Community division over a proposed windfarm is continuing in Stanley, with a development application lodged for the right for 31 properties to host anti-windfarm signage.
The application, which made up more than 240 pages of the upcoming council meeting agenda – including community responses – would see the installation of signs in opposition to a proposed 12-turbine windfarm about five kilometres from Stanley.
Fifteen properties included are in the local heritage precinct, with the permit lodged by vocal opposition group Respect Stanley Peninsular – No Wind Turbines Inc.
The Western Plains project, from Epuron, has not yet lodged a development application with the Circular Head Council.
However, opposition has grown in response to concerns about the scenic impact the windfarm may have, with the turbines likely to be visible from the top of the Nut.
The development application received 15 representations from the Circular Head Community.
These ranged from concerns over giving a “vocal minority” the appearance of a bigger standing, and fears the signs would tarnish the look of the heritage streetscape for which Stanley is known.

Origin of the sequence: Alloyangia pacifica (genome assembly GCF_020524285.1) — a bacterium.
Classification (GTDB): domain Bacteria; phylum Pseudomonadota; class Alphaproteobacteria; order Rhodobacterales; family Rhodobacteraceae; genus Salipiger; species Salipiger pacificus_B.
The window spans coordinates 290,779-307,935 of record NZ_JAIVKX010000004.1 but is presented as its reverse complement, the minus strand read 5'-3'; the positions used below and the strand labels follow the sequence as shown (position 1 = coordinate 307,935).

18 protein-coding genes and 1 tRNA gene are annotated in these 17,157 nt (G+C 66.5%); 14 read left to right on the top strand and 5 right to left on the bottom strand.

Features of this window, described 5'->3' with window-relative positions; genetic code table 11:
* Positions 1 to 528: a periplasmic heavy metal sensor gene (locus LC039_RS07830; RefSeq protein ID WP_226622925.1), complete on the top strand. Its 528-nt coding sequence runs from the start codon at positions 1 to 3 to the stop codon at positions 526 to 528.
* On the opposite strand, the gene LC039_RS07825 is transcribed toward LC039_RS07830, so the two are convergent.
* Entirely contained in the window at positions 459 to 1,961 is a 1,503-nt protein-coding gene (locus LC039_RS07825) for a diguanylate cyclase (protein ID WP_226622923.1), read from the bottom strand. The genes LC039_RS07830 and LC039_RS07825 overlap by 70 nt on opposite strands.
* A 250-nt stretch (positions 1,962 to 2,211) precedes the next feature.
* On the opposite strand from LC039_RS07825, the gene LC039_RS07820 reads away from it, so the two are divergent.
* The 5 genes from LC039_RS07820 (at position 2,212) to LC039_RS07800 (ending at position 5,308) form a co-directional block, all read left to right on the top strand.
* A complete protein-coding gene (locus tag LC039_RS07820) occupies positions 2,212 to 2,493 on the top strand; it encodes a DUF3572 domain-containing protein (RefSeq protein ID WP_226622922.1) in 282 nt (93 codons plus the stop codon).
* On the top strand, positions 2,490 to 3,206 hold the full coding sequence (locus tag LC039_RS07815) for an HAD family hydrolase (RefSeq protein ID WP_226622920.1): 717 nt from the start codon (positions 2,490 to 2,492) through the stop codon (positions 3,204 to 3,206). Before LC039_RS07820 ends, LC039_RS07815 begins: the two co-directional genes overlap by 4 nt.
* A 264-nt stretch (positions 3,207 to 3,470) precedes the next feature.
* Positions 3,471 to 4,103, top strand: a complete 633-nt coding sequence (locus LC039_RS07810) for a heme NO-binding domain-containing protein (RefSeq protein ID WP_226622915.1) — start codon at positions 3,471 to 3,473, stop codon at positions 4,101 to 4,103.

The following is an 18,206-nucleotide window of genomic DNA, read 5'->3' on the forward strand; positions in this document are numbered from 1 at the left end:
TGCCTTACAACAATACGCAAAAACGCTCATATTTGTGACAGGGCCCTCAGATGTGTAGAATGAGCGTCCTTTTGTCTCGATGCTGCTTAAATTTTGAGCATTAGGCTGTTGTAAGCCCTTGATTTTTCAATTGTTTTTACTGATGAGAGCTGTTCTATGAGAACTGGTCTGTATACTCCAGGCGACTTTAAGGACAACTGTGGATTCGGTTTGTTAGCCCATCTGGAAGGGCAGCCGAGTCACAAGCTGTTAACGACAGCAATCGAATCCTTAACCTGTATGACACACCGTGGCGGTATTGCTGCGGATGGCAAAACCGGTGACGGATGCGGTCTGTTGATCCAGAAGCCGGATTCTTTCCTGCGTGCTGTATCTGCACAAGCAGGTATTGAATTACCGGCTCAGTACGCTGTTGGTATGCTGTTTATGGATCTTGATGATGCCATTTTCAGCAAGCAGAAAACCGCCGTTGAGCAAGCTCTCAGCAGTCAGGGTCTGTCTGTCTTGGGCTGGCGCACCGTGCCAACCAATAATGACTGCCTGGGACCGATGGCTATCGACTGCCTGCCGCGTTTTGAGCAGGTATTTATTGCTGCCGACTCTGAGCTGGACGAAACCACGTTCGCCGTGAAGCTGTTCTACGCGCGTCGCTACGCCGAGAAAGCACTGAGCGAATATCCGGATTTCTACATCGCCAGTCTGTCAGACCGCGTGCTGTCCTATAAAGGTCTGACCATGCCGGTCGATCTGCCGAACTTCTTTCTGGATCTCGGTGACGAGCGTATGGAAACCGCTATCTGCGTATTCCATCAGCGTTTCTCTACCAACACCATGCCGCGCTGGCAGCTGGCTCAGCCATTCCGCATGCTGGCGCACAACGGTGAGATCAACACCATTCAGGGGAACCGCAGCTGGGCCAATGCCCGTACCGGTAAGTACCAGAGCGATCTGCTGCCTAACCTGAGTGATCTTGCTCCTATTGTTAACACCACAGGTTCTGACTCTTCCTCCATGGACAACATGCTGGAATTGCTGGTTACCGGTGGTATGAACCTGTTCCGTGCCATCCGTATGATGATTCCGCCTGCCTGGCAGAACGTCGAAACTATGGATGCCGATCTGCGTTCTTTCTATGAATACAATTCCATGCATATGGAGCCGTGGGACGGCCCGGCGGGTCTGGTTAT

These signs are in no way suitable for our town and region as they outwardly portray an image of backward, anti-developmental and closed-minded thinking to tourists and potential residents alike,” one resident wrote.
The Signs Code does not specifically regulate the details of the messages or information that is contained within signs.
“In the application, RSP- NWT secretary Kerry Houston said the signs would be small in size and would not be attached to the fabric of any heritage buildings.
“The signs were created by a graphic designer to be cohesive and pleasing in colour and layout to relay this strong and simple message in a creative and respectful way,” the application reads.
If permitted, the signs would be able to be displayed until November 11, 2022.
The Circular Head Council meeting is set for Thursday, April 21.
|Wind Watch relies entirely
on User Funding